That the 1% difference in the primary endpoint achieved statistical significance has more to do with the sample size (about 30,000) than with the "miracle of medicine." There was no impact on mortality. The treatment effect is not robust enough to overcome the skepticism engendered by one negative trial with torcetrapib and two null trials with dalcetrapib and evacetrapib. Potential safety concerns include adverse trends in BP and renal function, and given the long half-life of the drug, it is not clear whether these signals could become clinically relevant. Finally, one cannot claim that this study provides validation of the HDL hypothesis, given the 17% reduction in LDL-C which would predict the modest 9% relative risk reduction in outcomes observed in the trial.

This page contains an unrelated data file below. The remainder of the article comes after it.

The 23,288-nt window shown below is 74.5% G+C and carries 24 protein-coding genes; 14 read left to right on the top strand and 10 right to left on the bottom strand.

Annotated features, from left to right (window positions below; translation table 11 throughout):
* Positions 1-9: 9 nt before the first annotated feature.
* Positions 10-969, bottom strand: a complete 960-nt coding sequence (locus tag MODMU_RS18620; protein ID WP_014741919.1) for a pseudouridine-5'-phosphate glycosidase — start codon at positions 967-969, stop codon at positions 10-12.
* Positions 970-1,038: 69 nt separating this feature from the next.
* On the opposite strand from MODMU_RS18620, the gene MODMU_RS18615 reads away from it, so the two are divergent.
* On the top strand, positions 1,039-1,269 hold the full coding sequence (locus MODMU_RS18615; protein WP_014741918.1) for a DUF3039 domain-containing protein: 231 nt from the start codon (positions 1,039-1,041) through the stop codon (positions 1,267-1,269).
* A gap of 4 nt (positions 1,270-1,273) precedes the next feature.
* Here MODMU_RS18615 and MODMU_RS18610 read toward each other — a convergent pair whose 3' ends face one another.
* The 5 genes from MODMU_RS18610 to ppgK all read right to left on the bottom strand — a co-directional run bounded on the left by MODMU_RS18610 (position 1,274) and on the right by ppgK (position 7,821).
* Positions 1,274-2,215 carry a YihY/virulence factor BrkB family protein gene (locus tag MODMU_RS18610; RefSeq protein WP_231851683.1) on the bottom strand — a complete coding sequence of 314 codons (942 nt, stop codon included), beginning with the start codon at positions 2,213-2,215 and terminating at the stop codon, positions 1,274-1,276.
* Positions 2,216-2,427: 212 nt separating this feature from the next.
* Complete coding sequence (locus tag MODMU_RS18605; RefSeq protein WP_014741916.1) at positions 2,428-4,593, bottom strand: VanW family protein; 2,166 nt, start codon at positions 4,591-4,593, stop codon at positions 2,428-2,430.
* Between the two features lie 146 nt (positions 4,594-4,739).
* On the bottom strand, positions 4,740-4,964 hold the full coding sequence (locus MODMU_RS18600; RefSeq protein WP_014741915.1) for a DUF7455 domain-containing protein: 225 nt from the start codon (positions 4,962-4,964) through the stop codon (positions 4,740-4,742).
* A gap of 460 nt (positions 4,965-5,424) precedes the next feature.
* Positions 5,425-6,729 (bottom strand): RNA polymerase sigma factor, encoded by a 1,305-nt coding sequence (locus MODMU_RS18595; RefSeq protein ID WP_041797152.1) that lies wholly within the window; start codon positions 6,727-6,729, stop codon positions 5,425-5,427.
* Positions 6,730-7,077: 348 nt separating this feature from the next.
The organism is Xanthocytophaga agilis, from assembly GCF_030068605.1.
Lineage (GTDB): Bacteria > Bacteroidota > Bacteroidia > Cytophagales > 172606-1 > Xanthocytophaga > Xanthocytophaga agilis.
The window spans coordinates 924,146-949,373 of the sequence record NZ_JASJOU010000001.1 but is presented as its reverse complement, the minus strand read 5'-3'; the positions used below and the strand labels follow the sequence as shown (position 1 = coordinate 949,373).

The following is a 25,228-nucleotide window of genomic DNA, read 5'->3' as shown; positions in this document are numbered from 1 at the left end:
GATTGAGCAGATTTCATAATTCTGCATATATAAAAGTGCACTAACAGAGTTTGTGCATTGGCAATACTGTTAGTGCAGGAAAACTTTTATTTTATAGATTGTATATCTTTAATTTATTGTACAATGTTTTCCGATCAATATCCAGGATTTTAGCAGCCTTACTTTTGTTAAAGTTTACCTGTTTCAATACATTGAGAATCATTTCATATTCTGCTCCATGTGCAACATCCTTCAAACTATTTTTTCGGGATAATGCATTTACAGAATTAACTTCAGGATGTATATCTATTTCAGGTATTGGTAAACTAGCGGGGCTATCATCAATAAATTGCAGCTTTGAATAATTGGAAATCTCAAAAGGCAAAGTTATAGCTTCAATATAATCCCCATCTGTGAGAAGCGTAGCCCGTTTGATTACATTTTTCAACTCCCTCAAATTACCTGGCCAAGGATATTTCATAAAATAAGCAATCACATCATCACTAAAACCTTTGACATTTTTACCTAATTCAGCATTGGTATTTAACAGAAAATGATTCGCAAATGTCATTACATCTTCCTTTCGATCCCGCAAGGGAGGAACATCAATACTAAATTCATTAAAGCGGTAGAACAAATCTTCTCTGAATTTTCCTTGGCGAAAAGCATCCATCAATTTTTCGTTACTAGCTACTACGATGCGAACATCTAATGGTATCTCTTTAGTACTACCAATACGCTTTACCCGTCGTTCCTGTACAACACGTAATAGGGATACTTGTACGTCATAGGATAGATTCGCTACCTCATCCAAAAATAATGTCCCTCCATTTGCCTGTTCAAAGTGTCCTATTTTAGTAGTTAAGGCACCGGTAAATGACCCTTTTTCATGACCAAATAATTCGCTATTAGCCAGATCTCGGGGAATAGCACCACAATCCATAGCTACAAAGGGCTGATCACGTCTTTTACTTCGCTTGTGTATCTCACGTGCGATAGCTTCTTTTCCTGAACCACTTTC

CANTOS (★★★)

Description: Canakinumab (interleukin-1 beta-blocker) versus placebo in patients with prior myocardial infarction (MI) and elevated high-sensitivity C-reactive protein (hs-CRP) on optimal medical therapy.

The modest treatment effect (primarily driven by nonfatal MI) which barely met the threshold P value, together with increased risk for fatal infection and prohibitive cost, make me unenthusiastic about the role of canakinumab in clinical practice. The treatment effect is not robust enough to garner a cardiovascular indication from the US Food and Drug Administration (FDA) based on a single trial. The 150-mg dose barely met the P value threshold, which means that a few extra events in the treatment arm would probably overturn statistical significance! The increased risk for fatal infection complicates the benefit-risk profile. The drug was rejected by the FDA for treatment of gout, a proinflammatory disease, because of safety concerns.